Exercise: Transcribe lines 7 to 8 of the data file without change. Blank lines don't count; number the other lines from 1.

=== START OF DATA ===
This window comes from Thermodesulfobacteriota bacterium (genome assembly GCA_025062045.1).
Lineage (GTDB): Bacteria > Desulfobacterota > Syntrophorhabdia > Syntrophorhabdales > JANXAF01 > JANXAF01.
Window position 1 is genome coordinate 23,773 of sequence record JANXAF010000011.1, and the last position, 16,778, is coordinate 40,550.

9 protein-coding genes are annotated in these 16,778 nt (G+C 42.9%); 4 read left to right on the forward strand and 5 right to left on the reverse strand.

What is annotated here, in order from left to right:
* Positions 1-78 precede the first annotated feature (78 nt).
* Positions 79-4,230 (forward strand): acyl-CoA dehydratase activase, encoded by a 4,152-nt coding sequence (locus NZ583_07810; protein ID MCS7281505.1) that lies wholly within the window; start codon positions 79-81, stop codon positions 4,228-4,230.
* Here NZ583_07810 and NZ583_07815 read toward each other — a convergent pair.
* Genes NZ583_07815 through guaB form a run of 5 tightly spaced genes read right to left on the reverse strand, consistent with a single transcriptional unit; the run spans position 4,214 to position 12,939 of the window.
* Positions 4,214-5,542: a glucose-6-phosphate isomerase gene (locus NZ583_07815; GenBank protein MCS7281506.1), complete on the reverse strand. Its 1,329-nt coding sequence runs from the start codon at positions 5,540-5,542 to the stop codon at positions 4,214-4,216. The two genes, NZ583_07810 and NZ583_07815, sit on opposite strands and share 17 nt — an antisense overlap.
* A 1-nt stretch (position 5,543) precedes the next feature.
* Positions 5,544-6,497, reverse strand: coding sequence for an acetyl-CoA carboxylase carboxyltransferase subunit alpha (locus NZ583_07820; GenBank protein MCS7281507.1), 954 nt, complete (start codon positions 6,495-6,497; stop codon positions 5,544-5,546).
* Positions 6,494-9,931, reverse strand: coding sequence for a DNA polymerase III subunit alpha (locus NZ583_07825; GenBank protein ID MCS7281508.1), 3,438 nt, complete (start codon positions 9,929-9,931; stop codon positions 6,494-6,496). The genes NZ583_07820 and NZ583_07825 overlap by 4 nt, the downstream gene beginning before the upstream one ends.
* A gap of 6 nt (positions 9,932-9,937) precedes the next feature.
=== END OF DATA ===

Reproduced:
* Positions 79-4,230 (forward strand): acyl-CoA dehydratase activase, encoded by a 4,152-nt coding sequence (locus NZ583_07810; protein ID MCS7281505.1) that lies wholly within the window; start codon positions 79-81, stop codon positions 4,228-4,230.
* Here NZ583_07810 and NZ583_07815 read toward each other — a convergent pair.